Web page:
However, in some cases the synonyms and associated CAS numbers are meshed together from multiple sources and it is difficult to distinguish what the chemical is meant to be. For example, see the two records below.

1) “Gulose”

The structure of a sugar and the long list of associated names and CAS Numbers

A seaerch on Gulose brings up the record above with the list of synonyms and CAS numbers below.

Synonyms: C.m.c.; Aquaplast; Gulose; Sodium carboxymethylcellulose; Idose, (l)-isomer; Polycell; Carmellose sodium; Carboxymethylcellulose, sodiu; Polymannose; Cellulose, carboxymethy; Croscarmelosa; Carboxymethylcellulose sodium; Carmellosum; Croscarmellose sodium; Who no. 4950; Idose, 14c-labeled, (alpha-d)-isomer; Ruspol; Allose, (l)-isomer; Cethylose; Croscarmellose; Celluvisc; Allose; Mannose homopolymer; Gulose, (d)-isomer; Cellolax; Carmelosa; Idose, (alpha-d)-isomer; Carboxymethylcellulose; Gulose, (l)-isomer; Orabase; Cellulose gum; Croscarmellosum; Idose; Poly(mannose); Idopyranose; Allose, (d)-isomer; Sodium, croscarmellos; Sodium, carboxymethylcellulos
CAS Numbers : 9000-11-7; 9004-32-4; 2152-76-3; 5934-56-5; 7282-82-8; 771-89-1; 30142-85-9; 81209-86-1; 2595-97-3; 7635-11-2; 6038-51-3; 4205-23-6; 6027-89-0; 19163-87-2; 1990-29-0; 10030-80-5; 15572-79-9; 23567-25-1; 2595-98-4; 1949-88-8; 5978-95-0; 68400-63-5; 62057-26-5; 25191-16-6; 37370-41-5; 117385-93-0; 12624-09-8; 198084-97-8; 37231-14-4; 37231-15-5; 50642-44-9; 54018-17-6; 55607-96-0; 73699-63-5; 80296-93-1; 82197-79-3; 9045-95-8; 9085-26-1; 177317-30-5; 191616-54-3; 196886-89-2; 204336-41-4; 56727-45-8; 3573-62-4; 56050-40-9; 28823-03-2; 815-92-9; 2535-38-8; 68951-61-1; 42396-95-2; 3615-68-7; 4005-41-8; 10326-73-5; 14049-06-0; 19030-38-7; 22348-49-8; 68784-18-9; 33417-97-9; 68784-15-6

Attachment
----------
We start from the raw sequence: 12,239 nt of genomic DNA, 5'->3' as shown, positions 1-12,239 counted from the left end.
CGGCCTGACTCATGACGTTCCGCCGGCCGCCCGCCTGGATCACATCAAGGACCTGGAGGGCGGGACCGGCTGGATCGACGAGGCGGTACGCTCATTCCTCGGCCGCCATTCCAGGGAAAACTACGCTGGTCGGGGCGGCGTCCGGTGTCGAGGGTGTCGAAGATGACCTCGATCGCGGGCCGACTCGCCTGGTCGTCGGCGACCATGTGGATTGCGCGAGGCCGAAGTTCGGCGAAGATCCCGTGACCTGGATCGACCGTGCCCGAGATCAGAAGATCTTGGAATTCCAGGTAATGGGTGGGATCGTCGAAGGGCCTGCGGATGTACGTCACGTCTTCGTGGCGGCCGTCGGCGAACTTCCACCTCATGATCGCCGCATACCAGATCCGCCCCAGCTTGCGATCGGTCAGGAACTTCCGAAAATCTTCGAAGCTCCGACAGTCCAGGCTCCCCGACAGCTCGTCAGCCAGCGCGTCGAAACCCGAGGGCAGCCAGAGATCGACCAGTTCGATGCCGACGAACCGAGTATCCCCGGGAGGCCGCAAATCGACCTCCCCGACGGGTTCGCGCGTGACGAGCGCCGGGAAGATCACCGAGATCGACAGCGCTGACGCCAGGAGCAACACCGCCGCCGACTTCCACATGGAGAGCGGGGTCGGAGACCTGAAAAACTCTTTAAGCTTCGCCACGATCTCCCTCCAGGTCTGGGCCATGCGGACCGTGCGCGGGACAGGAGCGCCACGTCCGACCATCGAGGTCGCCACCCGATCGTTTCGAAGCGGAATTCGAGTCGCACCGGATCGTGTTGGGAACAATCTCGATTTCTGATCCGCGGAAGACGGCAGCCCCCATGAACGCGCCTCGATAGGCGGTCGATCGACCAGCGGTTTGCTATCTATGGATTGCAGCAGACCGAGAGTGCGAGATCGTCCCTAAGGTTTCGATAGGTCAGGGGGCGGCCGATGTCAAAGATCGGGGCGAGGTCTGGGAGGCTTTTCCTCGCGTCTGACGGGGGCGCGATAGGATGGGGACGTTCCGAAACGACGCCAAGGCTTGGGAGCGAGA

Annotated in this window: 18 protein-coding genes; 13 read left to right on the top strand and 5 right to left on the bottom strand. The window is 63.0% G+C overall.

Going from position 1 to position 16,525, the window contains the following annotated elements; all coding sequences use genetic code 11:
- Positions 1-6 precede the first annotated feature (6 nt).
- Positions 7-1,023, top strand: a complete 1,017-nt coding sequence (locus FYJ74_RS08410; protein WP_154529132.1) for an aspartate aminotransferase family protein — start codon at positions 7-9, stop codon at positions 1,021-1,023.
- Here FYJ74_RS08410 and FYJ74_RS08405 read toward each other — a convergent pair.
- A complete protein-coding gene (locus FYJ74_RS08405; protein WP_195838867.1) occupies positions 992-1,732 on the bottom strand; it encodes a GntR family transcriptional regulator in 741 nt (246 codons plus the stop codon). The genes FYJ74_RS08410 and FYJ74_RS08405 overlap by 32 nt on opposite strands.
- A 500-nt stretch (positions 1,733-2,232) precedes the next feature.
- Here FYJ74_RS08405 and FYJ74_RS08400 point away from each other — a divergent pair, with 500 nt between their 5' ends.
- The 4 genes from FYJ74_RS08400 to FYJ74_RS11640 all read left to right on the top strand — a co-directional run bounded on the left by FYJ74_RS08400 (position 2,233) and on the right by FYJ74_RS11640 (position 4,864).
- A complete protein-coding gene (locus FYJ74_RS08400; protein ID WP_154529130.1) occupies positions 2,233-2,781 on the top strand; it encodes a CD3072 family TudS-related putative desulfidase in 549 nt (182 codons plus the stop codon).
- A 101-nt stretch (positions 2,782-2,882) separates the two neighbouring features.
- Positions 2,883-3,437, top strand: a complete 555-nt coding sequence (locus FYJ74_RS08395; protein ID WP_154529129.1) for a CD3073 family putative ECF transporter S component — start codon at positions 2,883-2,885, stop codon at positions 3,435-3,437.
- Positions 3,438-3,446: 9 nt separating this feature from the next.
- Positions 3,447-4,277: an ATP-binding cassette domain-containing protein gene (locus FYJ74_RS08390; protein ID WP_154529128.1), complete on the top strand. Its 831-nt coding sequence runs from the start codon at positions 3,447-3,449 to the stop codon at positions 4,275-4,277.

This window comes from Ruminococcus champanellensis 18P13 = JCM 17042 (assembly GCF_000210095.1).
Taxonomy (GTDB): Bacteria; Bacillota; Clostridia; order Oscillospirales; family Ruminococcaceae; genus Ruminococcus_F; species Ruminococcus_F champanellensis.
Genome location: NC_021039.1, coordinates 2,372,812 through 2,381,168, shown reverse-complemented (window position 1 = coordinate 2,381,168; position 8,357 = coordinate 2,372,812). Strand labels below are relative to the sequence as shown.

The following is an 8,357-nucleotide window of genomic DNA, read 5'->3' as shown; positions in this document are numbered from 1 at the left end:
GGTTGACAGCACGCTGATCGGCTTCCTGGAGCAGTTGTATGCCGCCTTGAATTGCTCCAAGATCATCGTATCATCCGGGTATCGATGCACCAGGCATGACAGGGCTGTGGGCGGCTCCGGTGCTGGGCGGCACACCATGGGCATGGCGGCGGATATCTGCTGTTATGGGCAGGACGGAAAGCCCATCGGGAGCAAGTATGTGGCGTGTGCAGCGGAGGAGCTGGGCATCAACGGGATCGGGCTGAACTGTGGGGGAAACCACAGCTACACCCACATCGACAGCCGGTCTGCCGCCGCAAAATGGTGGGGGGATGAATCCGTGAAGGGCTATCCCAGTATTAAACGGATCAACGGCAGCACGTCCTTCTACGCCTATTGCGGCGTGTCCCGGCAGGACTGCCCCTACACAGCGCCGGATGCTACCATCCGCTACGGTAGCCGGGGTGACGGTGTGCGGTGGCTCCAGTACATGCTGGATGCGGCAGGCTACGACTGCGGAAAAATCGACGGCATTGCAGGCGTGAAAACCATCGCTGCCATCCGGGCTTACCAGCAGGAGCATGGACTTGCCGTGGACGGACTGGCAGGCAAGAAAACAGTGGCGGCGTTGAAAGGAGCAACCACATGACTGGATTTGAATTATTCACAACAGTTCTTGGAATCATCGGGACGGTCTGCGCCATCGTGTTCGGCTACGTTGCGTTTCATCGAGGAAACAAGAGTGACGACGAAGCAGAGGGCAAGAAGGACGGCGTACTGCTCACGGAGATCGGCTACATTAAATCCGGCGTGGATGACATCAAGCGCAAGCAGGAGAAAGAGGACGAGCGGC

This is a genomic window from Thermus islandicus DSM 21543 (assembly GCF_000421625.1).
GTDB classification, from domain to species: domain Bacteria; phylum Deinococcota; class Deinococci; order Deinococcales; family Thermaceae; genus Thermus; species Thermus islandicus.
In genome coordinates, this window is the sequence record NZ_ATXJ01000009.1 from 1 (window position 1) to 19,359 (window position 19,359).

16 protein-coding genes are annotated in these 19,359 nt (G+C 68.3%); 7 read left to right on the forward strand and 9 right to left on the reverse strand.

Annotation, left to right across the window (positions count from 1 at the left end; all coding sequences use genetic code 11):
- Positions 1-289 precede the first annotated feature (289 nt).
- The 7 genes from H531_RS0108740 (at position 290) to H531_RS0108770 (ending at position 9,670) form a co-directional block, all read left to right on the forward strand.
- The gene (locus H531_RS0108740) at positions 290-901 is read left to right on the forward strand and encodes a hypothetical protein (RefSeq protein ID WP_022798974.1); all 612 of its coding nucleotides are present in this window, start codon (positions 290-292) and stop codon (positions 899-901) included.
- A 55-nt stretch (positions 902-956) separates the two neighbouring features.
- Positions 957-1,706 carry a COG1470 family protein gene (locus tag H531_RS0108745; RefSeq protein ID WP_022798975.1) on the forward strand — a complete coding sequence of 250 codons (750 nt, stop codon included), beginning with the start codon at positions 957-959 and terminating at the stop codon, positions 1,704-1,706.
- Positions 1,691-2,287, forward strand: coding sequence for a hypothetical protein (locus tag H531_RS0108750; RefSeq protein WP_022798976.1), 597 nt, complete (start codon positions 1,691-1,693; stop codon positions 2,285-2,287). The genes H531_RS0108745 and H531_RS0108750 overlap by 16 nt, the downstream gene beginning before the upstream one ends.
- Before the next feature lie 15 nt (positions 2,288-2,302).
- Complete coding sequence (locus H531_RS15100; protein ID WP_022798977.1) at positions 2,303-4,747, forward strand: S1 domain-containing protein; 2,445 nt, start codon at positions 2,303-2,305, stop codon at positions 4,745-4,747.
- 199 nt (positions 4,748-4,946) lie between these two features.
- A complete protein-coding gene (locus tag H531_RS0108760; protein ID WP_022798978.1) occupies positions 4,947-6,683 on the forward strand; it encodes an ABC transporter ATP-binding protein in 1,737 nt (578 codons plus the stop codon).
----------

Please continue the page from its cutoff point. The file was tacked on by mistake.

Following any of the CAS Numbers out to PubChem gives a record that tends to have distinct stereochemistry. For example clicking on one of the CAS numbers takes us to this record on PubChem that has names including “Polymannose, Poly(mannose),Mannose homopolymer, D-Mannose polymers” and specific stereochemistry for D-Mannose. The associated molecule is the monomer. Similarly, on ChemSpider we do not host polymers at present so I understand why this would be. This record was sourced from ChemIDPlus which also doesn’t support polymers. By following the rules of data assembly the associated stereochemistry was lost. But many of the names collide also as we can see both the L- and D-isomers listed. So, it’s hard to confirm what the chemical structure should be as I don’t know what to validate against.

This list is fairly long but is much longer for adipic acid as can be seen below. Read BELOW the list for more comments..and yes, I know it’s a long list.

2) Synonyms: Sodium hydrogen adipate-adipic acid; Camin ap; Piperazine adipinate; Piperazine adipate; Amphetamine adipate; Adipic acid; Adipate-adipic acid; Poly(propylene adipate)